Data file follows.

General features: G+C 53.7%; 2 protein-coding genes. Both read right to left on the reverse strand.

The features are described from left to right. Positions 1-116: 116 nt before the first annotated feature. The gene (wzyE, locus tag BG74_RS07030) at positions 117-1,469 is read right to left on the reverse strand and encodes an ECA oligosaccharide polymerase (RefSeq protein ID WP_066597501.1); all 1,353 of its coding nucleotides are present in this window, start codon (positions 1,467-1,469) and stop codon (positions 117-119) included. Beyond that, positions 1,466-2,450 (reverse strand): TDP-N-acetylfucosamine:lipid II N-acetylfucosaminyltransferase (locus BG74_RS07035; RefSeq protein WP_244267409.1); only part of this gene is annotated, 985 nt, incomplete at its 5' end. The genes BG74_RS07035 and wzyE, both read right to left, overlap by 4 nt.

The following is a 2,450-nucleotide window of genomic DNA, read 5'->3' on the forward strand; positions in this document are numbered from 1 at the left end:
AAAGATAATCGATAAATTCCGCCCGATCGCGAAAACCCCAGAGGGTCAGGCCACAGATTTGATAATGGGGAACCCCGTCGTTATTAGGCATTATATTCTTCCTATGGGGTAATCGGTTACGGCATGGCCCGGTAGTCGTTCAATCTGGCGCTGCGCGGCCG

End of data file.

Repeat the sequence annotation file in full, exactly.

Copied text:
General features: G+C 53.7%; 2 protein-coding genes. Both read right to left on the reverse strand.

The features are described from left to right. Positions 1-116: 116 nt before the first annotated feature. The gene (wzyE, locus tag BG74_RS07030) at positions 117-1,469 is read right to left on the reverse strand and encodes an ECA oligosaccharide polymerase (RefSeq protein ID WP_066597501.1); all 1,353 of its coding nucleotides are present in this window, start codon (positions 1,467-1,469) and stop codon (positions 117-119) included. Beyond that, positions 1,466-2,450 (reverse strand): TDP-N-acetylfucosamine:lipid II N-acetylfucosaminyltransferase (locus BG74_RS07035; RefSeq protein WP_244267409.1); only part of this gene is annotated, 985 nt, incomplete at its 5' end. The genes BG74_RS07035 and wzyE, both read right to left, overlap by 4 nt.

The following is a 2,450-nucleotide window of genomic DNA, read 5'->3' on the forward strand; positions in this document are numbered from 1 at the left end:
AAAGATAATCGATAAATTCCGCCCGATCGCGAAAACCCCAGAGGGTCAGGCCACAGATTTGATAATGGGGAACCCCGTCGTTATTAGGCATTATATTCTTCCTATGGGGTAATCGGTTACGGCATGGCCCGGTAGTCGTTCAATCTGGCGCTGCGCGGCCG